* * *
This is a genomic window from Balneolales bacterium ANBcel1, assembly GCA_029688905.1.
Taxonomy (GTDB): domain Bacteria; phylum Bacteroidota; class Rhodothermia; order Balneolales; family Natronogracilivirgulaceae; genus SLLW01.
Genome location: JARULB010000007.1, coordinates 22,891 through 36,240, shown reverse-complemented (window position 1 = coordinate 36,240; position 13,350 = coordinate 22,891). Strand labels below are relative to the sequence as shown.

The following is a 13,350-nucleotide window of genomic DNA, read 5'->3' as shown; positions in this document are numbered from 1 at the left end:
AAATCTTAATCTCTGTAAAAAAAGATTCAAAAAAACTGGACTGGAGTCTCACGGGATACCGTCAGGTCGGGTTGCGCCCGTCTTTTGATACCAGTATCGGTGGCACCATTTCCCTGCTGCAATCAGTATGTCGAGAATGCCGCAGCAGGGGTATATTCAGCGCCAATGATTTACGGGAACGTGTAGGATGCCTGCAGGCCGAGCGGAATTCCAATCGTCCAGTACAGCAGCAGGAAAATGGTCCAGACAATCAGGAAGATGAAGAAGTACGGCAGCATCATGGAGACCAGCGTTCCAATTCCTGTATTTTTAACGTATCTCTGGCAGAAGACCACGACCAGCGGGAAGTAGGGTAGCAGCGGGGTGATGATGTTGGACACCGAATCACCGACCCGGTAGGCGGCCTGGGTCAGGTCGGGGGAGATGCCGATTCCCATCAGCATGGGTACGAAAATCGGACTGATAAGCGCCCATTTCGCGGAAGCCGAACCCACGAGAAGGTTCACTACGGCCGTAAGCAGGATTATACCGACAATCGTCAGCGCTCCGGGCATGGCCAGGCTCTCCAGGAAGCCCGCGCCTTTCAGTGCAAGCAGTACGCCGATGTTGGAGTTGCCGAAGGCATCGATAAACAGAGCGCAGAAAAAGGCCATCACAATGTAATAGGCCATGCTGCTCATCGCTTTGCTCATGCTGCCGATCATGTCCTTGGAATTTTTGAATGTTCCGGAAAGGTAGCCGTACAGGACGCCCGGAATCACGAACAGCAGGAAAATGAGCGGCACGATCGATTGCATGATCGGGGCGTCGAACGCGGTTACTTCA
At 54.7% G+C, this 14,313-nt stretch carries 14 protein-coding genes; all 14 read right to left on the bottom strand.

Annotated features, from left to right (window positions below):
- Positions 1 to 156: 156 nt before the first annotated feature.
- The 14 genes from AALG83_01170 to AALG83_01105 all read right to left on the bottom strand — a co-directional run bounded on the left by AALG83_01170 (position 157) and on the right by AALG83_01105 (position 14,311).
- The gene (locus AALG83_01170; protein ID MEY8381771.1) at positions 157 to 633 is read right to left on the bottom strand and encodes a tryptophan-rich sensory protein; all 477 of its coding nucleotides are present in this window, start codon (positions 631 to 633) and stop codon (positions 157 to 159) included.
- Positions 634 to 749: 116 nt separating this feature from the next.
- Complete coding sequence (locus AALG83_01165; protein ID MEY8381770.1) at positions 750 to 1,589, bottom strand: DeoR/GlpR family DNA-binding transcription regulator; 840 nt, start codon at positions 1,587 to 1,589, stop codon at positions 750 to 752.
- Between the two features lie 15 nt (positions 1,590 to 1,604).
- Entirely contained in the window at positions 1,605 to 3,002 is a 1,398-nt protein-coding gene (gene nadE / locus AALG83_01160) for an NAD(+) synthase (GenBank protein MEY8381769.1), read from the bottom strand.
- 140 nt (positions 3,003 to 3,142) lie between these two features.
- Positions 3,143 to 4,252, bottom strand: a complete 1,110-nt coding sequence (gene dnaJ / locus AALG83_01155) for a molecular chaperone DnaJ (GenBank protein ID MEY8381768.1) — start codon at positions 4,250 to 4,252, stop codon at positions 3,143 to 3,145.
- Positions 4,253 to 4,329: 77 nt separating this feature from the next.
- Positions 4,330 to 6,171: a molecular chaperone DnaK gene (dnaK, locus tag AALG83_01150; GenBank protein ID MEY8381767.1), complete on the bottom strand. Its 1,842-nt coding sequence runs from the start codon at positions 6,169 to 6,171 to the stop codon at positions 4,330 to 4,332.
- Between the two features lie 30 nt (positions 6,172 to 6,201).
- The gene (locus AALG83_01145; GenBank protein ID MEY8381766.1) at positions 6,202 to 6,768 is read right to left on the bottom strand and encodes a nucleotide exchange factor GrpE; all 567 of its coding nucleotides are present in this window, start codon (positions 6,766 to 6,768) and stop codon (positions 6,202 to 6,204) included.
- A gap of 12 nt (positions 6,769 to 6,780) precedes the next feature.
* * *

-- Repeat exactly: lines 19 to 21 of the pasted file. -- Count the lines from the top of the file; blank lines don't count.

- Between the two features lie 30 nt (positions 6,172 to 6,201).
- The gene (locus AALG83_01145; GenBank protein ID MEY8381766.1) at positions 6,202 to 6,768 is read right to left on the bottom strand and encodes a nucleotide exchange factor GrpE; all 567 of its coding nucleotides are present in this window, start codon (positions 6,766 to 6,768) and stop codon (positions 6,202 to 6,204) included.
- A gap of 12 nt (positions 6,769 to 6,780) precedes the next feature.